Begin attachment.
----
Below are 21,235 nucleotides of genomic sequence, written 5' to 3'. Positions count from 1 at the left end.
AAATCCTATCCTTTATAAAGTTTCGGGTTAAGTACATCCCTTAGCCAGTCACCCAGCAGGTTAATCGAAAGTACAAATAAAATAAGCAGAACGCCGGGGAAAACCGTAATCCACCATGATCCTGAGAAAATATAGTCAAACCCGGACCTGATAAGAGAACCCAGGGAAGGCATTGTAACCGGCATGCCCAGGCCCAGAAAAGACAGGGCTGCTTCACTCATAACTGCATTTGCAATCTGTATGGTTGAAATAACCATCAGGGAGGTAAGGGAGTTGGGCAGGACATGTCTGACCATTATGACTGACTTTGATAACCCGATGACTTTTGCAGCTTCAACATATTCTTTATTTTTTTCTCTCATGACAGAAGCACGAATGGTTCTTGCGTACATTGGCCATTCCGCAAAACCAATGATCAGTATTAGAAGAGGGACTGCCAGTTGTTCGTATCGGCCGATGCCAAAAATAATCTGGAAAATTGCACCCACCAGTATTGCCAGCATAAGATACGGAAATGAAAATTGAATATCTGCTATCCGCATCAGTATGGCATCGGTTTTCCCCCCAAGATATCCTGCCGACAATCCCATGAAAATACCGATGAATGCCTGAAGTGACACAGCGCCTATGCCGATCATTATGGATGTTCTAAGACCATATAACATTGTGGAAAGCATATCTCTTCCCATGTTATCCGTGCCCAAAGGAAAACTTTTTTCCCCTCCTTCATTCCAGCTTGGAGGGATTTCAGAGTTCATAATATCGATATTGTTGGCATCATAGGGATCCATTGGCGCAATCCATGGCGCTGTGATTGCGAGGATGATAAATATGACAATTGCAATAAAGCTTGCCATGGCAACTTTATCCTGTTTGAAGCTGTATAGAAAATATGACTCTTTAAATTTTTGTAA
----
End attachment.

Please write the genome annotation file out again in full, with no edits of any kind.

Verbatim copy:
Below are 21,235 nucleotides of genomic sequence, written 5' to 3'. Positions count from 1 at the left end.
AAATCCTATCCTTTATAAAGTTTCGGGTTAAGTACATCCCTTAGCCAGTCACCCAGCAGGTTAATCGAAAGTACAAATAAAATAAGCAGAACGCCGGGGAAAACCGTAATCCACCATGATCCTGAGAAAATATAGTCAAACCCGGACCTGATAAGAGAACCCAGGGAAGGCATTGTAACCGGCATGCCCAGGCCCAGAAAAGACAGGGCTGCTTCACTCATAACTGCATTTGCAATCTGTATGGTTGAAATAACCATCAGGGAGGTAAGGGAGTTGGGCAGGACATGTCTGACCATTATGACTGACTTTGATAACCCGATGACTTTTGCAGCTTCAACATATTCTTTATTTTTTTCTCTCATGACAGAAGCACGAATGGTTCTTGCGTACATTGGCCATTCCGCAAAACCAATGATCAGTATTAGAAGAGGGACTGCCAGTTGTTCGTATCGGCCGATGCCAAAAATAATCTGGAAAATTGCACCCACCAGTATTGCCAGCATAAGATACGGAAATGAAAATTGAATATCTGCTATCCGCATCAGTATGGCATCGGTTTTCCCCCCAAGATATCCTGCCGACAATCCCATGAAAATACCGATGAATGCCTGAAGTGACACAGCGCCTATGCCGATCATTATGGATGTTCTAAGACCATATAACATTGTGGAAAGCATATCTCTTCCCATGTTATCCGTGCCCAAAGGAAAACTTTTTTCCCCTCCTTCATTCCAGCTTGGAGGGATTTCAGAGTTCATAATATCGATATTGTTGGCATCATAGGGATCCATTGGCGCAATCCATGGCGCTGTGATTGCGAGGATGATAAATATGACAATTGCAATAAAGCTTGCCATGGCAACTTTATCCTGTTTGAAGCTGTATAGAAAATATGACTCTTTAAATTTTTGTAA